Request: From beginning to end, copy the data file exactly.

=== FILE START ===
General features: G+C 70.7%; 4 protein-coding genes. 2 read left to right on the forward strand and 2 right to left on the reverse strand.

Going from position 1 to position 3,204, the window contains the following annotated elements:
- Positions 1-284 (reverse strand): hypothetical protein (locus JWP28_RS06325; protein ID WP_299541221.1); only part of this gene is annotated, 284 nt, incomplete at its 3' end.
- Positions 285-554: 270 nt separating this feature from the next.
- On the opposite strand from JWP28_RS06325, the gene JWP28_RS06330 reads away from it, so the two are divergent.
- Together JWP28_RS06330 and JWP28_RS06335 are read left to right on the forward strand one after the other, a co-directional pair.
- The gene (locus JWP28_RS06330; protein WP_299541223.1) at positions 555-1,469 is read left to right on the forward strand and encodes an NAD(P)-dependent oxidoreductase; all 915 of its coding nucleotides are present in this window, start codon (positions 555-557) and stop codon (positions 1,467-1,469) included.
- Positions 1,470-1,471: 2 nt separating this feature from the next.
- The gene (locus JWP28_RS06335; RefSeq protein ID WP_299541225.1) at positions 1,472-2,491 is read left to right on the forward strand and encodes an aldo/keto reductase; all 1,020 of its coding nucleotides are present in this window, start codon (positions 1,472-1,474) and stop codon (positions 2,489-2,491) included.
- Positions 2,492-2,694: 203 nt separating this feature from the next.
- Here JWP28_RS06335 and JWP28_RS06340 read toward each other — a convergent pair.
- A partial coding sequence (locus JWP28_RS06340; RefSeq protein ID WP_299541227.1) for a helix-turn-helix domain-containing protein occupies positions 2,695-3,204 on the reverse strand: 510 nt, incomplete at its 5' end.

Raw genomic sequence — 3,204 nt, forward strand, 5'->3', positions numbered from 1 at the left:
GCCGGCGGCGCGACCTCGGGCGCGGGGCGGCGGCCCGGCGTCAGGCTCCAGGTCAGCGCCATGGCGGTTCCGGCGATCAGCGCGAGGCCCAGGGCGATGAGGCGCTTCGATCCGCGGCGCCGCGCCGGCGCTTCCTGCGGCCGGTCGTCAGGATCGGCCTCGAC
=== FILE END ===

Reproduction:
General features: G+C 70.7%; 4 protein-coding genes. 2 read left to right on the forward strand and 2 right to left on the reverse strand.

Going from position 1 to position 3,204, the window contains the following annotated elements:
- Positions 1-284 (reverse strand): hypothetical protein (locus JWP28_RS06325; protein ID WP_299541221.1); only part of this gene is annotated, 284 nt, incomplete at its 3' end.
- Positions 285-554: 270 nt separating this feature from the next.
- On the opposite strand from JWP28_RS06325, the gene JWP28_RS06330 reads away from it, so the two are divergent.
- Together JWP28_RS06330 and JWP28_RS06335 are read left to right on the forward strand one after the other, a co-directional pair.
- The gene (locus JWP28_RS06330; protein WP_299541223.1) at positions 555-1,469 is read left to right on the forward strand and encodes an NAD(P)-dependent oxidoreductase; all 915 of its coding nucleotides are present in this window, start codon (positions 555-557) and stop codon (positions 1,467-1,469) included.
- Positions 1,470-1,471: 2 nt separating this feature from the next.
- The gene (locus JWP28_RS06335; RefSeq protein ID WP_299541225.1) at positions 1,472-2,491 is read left to right on the forward strand and encodes an aldo/keto reductase; all 1,020 of its coding nucleotides are present in this window, start codon (positions 1,472-1,474) and stop codon (positions 2,489-2,491) included.
- Positions 2,492-2,694: 203 nt separating this feature from the next.
- Here JWP28_RS06335 and JWP28_RS06340 read toward each other — a convergent pair.
- A partial coding sequence (locus JWP28_RS06340; RefSeq protein ID WP_299541227.1) for a helix-turn-helix domain-containing protein occupies positions 2,695-3,204 on the reverse strand: 510 nt, incomplete at its 5' end.

Raw genomic sequence — 3,204 nt, forward strand, 5'->3', positions numbered from 1 at the left:
GCCGGCGGCGCGACCTCGGGCGCGGGGCGGCGGCCCGGCGTCAGGCTCCAGGTCAGCGCCATGGCGGTTCCGGCGATCAGCGCGAGGCCCAGGGCGATGAGGCGCTTCGATCCGCGGCGCCGCGCCGGCGCTTCCTGCGGCCGGTCGTCAGGATCGGCCTCGAC